Today is Søren Kierkegaard’s 220th birthday. Again I am drawn to his description of the Gospel, how he expound’s Christ’s invitation to all the weary wanderers in this world.
Accept the invitation so that the inviter may save you from what is so hard and dangerous to be saved from, so that, saved, you may be with him who is the Savior of all, of innocence also. For even if it were possible that utterly pure innocence was to be found somewhere, why should it not also need a Savior who could keep it safe from evil! –The invitation stands at the crossroad, there where the way of sin turns more deeply into sin. Come here, all you who are lost and gone astray, whatever your error and sin, be it to human eyes more excusable and yet perhaps more terrible, or be it to human eyes more terrible and yet perhaps more excusable, be it disclosed here on earth or be it hidden and yet known in heaven-and even if you found forgiveness on earth but no peace within, or found no forgiveness because you did not seek it, or because you sought it in vain: oh, turn around and come here, here is rest! The invitation stands at the crossroad, there where the way of sin turns off for the last time and disappears from view in-perdition. Oh, turn around, turn around, come here; do not shrink from the difficulty of retreat, no matter how hard it is; do not be afraid of the laborious pace of conversion, however toilsomely it leads to salvation, whereas sin leads onward with winged speed, with mounting haste-or leads downward so easily, so indescribably easily, indeed, as easily as when the horse, completely relieved of pulling, cannot, not even with all its strength, stop the wagon, which runs it into the abyss. Do not despair over every relapse, which the God of patience has the patience to forgive and under which a sinner certainly should have the patience to humble himself. No, fear nothing and do not despair; he who says “Come here” is with you on the way; from him there is help and forgiveness on the way of conversion that leads to him, and with him is rest.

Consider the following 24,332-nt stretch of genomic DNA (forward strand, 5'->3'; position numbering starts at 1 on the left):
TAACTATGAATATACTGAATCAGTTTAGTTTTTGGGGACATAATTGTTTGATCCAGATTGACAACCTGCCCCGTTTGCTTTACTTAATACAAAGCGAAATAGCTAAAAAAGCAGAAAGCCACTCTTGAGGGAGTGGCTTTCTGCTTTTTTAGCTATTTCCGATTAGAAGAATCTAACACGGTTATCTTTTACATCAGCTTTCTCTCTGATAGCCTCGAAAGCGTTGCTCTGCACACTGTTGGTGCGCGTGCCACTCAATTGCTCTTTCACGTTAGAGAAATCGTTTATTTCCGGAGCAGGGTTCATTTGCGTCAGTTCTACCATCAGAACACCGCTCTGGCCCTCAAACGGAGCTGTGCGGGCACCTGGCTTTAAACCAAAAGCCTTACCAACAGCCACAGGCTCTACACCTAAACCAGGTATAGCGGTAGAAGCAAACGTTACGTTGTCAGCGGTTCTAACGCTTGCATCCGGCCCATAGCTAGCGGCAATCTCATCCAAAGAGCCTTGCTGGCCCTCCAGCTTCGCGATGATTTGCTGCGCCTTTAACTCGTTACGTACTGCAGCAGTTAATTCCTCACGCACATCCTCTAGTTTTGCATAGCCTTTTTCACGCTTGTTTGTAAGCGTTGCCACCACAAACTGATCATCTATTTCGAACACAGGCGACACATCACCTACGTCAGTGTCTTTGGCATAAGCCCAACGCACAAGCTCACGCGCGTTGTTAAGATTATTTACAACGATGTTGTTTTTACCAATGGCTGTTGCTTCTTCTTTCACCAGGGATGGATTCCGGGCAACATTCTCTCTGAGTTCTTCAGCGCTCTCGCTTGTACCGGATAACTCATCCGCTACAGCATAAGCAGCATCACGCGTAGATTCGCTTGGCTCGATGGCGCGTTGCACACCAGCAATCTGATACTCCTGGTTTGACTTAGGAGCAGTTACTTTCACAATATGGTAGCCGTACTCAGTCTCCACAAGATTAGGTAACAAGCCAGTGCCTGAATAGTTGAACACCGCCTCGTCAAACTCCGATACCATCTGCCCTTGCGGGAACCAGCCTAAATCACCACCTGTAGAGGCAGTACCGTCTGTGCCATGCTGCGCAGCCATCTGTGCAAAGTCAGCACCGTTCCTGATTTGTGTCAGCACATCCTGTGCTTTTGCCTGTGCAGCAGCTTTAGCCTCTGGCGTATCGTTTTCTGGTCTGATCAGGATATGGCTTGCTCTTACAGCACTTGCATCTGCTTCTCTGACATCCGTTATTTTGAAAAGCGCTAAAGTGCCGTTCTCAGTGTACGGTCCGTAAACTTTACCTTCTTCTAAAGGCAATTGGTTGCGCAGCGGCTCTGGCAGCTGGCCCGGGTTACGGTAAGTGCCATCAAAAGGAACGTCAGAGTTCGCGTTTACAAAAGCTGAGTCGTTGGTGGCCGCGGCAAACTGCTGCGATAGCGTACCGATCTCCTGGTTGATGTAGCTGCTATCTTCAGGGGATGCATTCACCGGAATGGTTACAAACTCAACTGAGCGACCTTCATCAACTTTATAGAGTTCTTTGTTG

Read more in Practice in Christianity.